Archive for the ‘Dental Practice Issues’ Category

Providing Protected Health Information in Response to Subpoena

Monday, March 12th, 2018

By Fisher, JD, CHC, CCEP

unauthorized release phi subpoena

OCR Citation for Improper Disclosure of PHI in Response to a Subpoena

A health care provider or other covered entity under HIPAA is permitted to disclose protected health information if it receives a lawful order from a court or administrative tribunal.  this does not mean that a provider can simply release everything it has in a patient record when it receives a court order.  Some records, such as mental health or substance abuse records might have special protections or limitations that apply.  Additionally a provider should closely review the relevant order and only disclose the information that is specifically required by the order.

The ability to release information in response to a subpoena, as opposed to an order of a court, is subject to different rules.  Patient information can only be provided under subpoena if certain notification requirements of the Privacy Rule are met. The notification requirements require the provider who received the subpoena to obtain evidence that there were reasonable efforts to notify the person who is the subject of the information about the request.  This is intended to give the individual an opportunity to object to the disclosure, or obtain a protective order from the court.

The application of these rules are

Read more here: Health Law Blog


Effective Dental Practice Compliance Cycles

Saturday, February 2nd, 2013

Establishing Effective Dental Practice Compliance Cycles

Dental practices normally focus their compliance efforts on regulations of the Occupational Safety & Health Administration (OSHA) and the Health Information and Portability Act of 1996 (HIPAA).  Until recently, dental practices have avoided many of the fraud and abuse enforcement activities that have been directed toward medical practices.  The environment for dental practices is beginning to change and we are seeing more governmental auditors and private contractors turn more attention toward review of dental claims.

Penalties for failure to follow billing rules can be very significant; particularly when a governmental health program is the reimbursement source.  For example, failure to return overpayments to a governmental program within 60-days following identification can result in liability of three times the amount of the overpayment, plus up to $11,000 per claim.  When discovery of an overpayment leads to other incorrectly submitted claims due to a systematic billing error, the penalties add up quickly.  Errors that are not discovered by the provider but could have been discovered through an “effective” compliance program will be deemed to have been “identified” and subject to penalty if discovered by a governmental or private auditor on review.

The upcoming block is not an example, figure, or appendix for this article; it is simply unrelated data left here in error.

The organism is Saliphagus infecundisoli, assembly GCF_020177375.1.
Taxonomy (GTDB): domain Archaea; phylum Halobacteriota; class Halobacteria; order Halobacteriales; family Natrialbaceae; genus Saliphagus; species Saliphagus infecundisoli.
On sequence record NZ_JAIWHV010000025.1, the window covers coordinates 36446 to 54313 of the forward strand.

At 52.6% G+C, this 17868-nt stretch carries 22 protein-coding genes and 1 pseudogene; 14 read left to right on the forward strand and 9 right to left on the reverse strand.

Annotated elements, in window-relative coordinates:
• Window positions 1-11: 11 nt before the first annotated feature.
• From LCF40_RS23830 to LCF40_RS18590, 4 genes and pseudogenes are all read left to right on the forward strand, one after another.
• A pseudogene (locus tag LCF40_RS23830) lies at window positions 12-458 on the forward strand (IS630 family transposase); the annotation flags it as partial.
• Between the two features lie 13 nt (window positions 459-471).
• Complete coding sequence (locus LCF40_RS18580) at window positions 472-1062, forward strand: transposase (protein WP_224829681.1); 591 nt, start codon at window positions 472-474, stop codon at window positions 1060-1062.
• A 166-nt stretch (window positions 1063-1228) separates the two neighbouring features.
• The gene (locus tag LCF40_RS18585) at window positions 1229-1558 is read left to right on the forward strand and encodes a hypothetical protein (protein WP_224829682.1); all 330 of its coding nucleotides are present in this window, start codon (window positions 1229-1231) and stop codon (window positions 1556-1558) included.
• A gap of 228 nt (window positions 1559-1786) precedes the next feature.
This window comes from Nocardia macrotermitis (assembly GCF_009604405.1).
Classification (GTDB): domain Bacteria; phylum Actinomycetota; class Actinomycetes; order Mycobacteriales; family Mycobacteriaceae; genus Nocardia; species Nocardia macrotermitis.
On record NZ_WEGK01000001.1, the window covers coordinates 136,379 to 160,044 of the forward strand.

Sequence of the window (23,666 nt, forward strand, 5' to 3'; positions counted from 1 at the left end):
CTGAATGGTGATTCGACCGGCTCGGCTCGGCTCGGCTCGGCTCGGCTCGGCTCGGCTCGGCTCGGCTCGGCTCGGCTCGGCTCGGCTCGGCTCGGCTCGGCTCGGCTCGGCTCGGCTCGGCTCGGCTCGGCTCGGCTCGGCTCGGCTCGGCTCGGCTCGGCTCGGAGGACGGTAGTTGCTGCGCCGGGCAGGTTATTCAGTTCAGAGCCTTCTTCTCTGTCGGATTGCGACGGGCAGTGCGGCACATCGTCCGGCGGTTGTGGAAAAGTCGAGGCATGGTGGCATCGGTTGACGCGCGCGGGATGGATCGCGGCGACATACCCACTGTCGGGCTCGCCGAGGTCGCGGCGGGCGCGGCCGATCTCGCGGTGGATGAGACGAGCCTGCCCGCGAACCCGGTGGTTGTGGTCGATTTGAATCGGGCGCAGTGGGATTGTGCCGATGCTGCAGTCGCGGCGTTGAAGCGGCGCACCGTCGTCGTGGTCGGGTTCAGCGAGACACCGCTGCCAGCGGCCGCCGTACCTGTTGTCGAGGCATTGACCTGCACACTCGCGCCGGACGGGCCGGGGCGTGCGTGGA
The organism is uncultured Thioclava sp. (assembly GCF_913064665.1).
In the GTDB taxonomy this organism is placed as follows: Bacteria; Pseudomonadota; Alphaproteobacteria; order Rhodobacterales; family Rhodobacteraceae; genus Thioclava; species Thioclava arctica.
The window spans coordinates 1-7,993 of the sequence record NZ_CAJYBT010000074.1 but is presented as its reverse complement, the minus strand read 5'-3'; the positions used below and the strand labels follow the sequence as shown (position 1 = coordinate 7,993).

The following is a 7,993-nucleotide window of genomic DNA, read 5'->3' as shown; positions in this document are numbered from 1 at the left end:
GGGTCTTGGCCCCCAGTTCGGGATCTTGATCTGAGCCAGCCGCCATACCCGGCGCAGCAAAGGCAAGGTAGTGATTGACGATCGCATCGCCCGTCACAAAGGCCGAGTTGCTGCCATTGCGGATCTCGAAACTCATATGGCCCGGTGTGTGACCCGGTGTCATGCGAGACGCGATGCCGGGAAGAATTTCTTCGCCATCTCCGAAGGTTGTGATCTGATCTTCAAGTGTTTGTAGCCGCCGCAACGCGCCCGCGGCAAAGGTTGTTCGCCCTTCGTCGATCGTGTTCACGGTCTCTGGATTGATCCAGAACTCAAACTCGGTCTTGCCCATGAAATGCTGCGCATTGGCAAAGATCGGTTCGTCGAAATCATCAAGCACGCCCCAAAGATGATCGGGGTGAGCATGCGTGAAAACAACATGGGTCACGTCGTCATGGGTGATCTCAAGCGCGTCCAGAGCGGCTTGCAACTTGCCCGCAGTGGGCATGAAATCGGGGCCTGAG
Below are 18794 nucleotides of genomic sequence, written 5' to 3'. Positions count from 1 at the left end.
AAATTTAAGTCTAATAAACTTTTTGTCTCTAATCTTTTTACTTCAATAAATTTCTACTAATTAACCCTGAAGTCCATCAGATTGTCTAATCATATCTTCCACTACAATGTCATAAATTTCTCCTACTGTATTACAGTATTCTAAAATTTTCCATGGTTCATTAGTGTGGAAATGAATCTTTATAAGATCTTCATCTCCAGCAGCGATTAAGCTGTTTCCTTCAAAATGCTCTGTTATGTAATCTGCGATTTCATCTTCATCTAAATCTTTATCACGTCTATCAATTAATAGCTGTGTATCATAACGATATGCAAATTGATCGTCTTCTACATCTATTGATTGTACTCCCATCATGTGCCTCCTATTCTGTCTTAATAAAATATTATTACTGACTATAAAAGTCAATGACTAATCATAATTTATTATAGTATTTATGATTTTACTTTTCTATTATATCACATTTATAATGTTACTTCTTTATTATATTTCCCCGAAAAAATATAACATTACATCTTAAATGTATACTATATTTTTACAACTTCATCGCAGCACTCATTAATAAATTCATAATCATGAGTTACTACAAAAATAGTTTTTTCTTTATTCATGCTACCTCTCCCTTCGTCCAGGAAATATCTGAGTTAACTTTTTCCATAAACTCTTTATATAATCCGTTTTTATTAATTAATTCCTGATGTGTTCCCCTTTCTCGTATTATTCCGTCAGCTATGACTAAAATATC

Because of the increased enforcement efforts, dental practices are beginning to recognize the need to establish systematic compliance programs that extend beyond the usual OSHA and HIPAA issues.  The Medicare Office of Inspector General has recognized that dental practices need to establish systematic compliance programs that include identification of potential legal risk areas and systematic audits of high risk areas.  “Off the shelf” form policies will not be  adequate to create a compliance program that is “effective” and in fact will often create additional risk.  Every clinic is unique and a “one-size-fits all” plan will not likely meet the government’s standards for “effectiveness.”


Using “form” policies may give you a sense of security, but shortcut the important step of going through the institutional process of identifying risk areas and creating compliance cycles that are unique to your specific organization.  A compliance program must be viewed much more as a process that must be continually operated rather than a set of policies.  It is important to create a “compliance cycle” which involves a continued process of risk identification, auditing and monitoring, training of personnel, corrective actions and appropriate plan revisions.  Attempting to shortcut the process necessary to create an organic compliance cycle will not result in an “effective” program and will not likely withstand governmental scrutiny.

John H. Fisher, CHC, CCEP is a healthcare attorney with Ruder Ware in Wausau, Wisconsin.  John is certified in healthcare compliance by the Health Care Compliance Association.  He is also certified in corporate compliance and ethics by the Society for Corporate Compliance and Ethics.  John is an active blogger on healthcare and compliance issues at